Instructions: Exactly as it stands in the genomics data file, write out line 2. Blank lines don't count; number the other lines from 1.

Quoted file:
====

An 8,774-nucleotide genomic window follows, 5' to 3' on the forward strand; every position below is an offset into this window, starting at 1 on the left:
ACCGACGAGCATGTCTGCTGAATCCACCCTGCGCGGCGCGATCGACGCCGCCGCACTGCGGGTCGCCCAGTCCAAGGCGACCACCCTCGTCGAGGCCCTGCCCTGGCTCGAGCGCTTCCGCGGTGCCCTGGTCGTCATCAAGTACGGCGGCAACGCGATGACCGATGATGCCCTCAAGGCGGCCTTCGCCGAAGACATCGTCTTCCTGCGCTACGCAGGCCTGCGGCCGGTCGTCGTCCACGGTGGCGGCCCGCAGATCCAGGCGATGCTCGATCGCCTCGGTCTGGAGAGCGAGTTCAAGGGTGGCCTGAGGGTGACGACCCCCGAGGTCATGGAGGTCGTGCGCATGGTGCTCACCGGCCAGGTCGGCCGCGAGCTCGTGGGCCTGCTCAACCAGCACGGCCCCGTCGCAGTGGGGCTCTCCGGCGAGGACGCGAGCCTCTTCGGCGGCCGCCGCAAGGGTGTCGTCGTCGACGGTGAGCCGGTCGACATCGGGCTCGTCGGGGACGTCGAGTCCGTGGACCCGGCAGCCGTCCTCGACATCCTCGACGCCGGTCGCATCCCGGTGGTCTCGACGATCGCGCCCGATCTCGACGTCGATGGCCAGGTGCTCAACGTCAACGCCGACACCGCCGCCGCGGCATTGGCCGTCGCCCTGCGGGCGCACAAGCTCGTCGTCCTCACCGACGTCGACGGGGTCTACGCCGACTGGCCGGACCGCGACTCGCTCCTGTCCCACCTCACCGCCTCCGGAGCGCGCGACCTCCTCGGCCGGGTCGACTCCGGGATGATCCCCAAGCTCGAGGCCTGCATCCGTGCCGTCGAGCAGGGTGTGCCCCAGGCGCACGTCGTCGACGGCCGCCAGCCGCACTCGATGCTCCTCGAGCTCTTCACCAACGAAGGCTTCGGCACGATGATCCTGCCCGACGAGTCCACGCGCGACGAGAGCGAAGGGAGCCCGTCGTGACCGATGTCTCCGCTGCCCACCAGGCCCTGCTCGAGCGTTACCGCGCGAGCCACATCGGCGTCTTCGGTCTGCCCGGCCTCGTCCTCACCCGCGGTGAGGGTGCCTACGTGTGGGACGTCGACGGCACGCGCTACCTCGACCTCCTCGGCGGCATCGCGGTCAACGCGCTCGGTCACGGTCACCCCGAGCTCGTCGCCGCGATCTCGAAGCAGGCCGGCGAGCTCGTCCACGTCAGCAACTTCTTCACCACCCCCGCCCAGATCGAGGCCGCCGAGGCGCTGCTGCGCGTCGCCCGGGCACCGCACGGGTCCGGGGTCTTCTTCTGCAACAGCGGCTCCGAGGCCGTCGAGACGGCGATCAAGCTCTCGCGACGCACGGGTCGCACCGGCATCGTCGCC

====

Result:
ACCGACGAGCATGTCTGCTGAATCCACCCTGCGCGGCGCGATCGACGCCGCCGCACTGCGGGTCGCCCAGTCCAAGGCGACCACCCTCGTCGAGGCCCTGCCCTGGCTCGAGCGCTTCCGCGGTGCCCTGGTCGTCATCAAGTACGGCGGCAACGCGATGACCGATGATGCCCTCAAGGCGGCCTTCGCCGAAGACATCGTCTTCCTGCGCTACGCAGGCCTGCGGCCGGTCGTCGTCCACGGTGGCGGCCCGCAGATCCAGGCGATGCTCGATCGCCTCGGTCTGGAGAGCGAGTTCAAGGGTGGCCTGAGGGTGACGACCCCCGAGGTCATGGAGGTCGTGCGCATGGTGCTCACCGGCCAGGTCGGCCGCGAGCTCGTGGGCCTGCTCAACCAGCACGGCCCCGTCGCAGTGGGGCTCTCCGGCGAGGACGCGAGCCTCTTCGGCGGCCGCCGCAAGGGTGTCGTCGTCGACGGTGAGCCGGTCGACATCGGGCTCGTCGGGGACGTCGAGTCCGTGGACCCGGCAGCCGTCCTCGACATCCTCGACGCCGGTCGCATCCCGGTGGTCTCGACGATCGCGCCCGATCTCGACGTCGATGGCCAGGTGCTCAACGTCAACGCCGACACCGCCGCCGCGGCATTGGCCGTCGCCCTGCGGGCGCACAAGCTCGTCGTCCTCACCGACGTCGACGGGGTCTACGCCGACTGGCCGGACCGCGACTCGCTCCTGTCCCACCTCACCGCCTCCGGAGCGCGCGACCTCCTCGGCCGGGTCGACTCCGGGATGATCCCCAAGCTCGAGGCCTGCATCCGTGCCGTCGAGCAGGGTGTGCCCCAGGCGCACGTCGTCGACGGCCGCCAGCCGCACTCGATGCTCCTCGAGCTCTTCACCAACGAAGGCTTCGGCACGATGATCCTGCCCGACGAGTCCACGCGCGACGAGAGCGAAGGGAGCCCGTCGTGACCGATGTCTCCGCTGCCCACCAGGCCCTGCTCGAGCGTTACCGCGCGAGCCACATCGGCGTCTTCGGTCTGCCCGGCCTCGTCCTCACCCGCGGTGAGGGTGCCTACGTGTGGGACGTCGACGGCACGCGCTACCTCGACCTCCTCGGCGGCATCGCGGTCAACGCGCTCGGTCACGGTCACCCCGAGCTCGTCGCCGCGATCTCGAAGCAGGCCGGCGAGCTCGTCCACGTCAGCAACTTCTTCACCACCCCCGCCCAGATCGAGGCCGCCGAGGCGCTGCTGCGCGTCGCCCGGGCACCGCACGGGTCCGGGGTCTTCTTCTGCAACAGCGGCTCCGAGGCCGTCGAGACGGCGATCAAGCTCTCGCGACGCACGGGTCGCACCGGCATCGTCGCC